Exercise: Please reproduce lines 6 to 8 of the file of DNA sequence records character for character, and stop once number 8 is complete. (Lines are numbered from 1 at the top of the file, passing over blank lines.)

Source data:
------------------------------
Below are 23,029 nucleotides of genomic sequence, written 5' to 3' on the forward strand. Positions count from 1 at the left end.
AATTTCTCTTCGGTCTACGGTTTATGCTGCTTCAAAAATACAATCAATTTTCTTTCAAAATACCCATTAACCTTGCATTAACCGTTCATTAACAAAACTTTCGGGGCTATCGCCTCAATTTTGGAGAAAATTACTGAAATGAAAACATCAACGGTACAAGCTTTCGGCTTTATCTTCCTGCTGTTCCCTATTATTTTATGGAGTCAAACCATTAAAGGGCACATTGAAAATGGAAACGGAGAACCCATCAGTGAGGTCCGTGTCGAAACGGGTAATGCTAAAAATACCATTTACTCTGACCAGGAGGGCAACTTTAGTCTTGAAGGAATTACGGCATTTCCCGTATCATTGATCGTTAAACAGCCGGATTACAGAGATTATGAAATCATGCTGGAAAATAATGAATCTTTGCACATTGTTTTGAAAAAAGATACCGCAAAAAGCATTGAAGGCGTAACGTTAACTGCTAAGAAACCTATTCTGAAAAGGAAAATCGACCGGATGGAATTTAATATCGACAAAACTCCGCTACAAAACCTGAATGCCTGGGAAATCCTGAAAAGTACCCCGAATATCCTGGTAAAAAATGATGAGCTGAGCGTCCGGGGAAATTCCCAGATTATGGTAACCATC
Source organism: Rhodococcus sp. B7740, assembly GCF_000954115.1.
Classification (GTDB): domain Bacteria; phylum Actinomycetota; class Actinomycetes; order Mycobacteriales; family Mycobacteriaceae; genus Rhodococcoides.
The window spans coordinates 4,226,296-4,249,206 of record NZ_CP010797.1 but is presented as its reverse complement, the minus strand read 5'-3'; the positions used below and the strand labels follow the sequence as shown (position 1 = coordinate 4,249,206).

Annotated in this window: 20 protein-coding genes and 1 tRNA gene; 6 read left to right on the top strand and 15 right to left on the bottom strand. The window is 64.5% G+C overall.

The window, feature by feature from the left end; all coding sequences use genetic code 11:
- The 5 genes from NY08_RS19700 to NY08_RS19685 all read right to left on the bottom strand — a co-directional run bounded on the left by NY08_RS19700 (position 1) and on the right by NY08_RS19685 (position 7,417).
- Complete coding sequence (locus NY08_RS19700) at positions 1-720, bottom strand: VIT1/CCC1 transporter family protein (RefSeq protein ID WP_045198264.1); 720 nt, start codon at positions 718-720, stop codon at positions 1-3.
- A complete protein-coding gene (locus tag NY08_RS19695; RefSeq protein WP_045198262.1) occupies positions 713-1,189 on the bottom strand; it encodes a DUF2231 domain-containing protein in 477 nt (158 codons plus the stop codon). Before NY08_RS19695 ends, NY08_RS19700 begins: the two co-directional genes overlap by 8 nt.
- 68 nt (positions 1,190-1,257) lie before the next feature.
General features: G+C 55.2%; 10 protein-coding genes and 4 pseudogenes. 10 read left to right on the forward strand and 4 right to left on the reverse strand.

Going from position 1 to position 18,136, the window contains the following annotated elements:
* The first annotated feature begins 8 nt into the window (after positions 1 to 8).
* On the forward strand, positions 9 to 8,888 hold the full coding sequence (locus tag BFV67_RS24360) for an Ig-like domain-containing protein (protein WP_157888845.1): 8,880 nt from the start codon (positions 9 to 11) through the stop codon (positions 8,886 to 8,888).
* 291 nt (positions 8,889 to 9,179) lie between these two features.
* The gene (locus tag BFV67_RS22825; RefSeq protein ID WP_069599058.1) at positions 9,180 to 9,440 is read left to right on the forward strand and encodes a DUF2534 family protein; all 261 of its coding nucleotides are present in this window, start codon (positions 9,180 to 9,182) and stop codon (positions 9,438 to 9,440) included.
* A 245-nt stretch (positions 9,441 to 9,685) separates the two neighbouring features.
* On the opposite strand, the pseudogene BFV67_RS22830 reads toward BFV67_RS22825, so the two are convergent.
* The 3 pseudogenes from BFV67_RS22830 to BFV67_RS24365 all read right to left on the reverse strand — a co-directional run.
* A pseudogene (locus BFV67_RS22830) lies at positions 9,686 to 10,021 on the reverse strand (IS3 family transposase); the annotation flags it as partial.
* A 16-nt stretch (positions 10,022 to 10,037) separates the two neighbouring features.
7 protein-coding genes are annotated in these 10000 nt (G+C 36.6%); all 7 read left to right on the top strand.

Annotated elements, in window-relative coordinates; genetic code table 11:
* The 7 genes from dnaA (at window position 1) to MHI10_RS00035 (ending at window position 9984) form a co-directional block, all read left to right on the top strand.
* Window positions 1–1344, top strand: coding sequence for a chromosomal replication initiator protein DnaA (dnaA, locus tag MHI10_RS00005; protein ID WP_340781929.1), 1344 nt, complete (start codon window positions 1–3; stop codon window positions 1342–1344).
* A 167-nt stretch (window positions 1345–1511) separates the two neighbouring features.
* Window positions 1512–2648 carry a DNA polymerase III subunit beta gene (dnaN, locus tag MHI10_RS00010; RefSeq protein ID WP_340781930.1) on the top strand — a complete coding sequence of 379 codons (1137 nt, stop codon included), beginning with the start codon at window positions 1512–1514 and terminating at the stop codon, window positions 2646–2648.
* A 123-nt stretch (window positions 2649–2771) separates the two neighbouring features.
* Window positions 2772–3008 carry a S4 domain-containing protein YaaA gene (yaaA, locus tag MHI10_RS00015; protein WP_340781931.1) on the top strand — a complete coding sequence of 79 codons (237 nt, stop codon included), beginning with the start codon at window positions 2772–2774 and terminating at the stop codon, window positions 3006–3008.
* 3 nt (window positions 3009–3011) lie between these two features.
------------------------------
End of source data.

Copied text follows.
Annotated in this window: 20 protein-coding genes and 1 tRNA gene; 6 read left to right on the top strand and 15 right to left on the bottom strand. The window is 64.5% G+C overall.

The window, feature by feature from the left end; all coding sequences use genetic code 11:
- The 5 genes from NY08_RS19700 to NY08_RS19685 all read right to left on the bottom strand — a co-directional run bounded on the left by NY08_RS19700 (position 1) and on the right by NY08_RS19685 (position 7,417).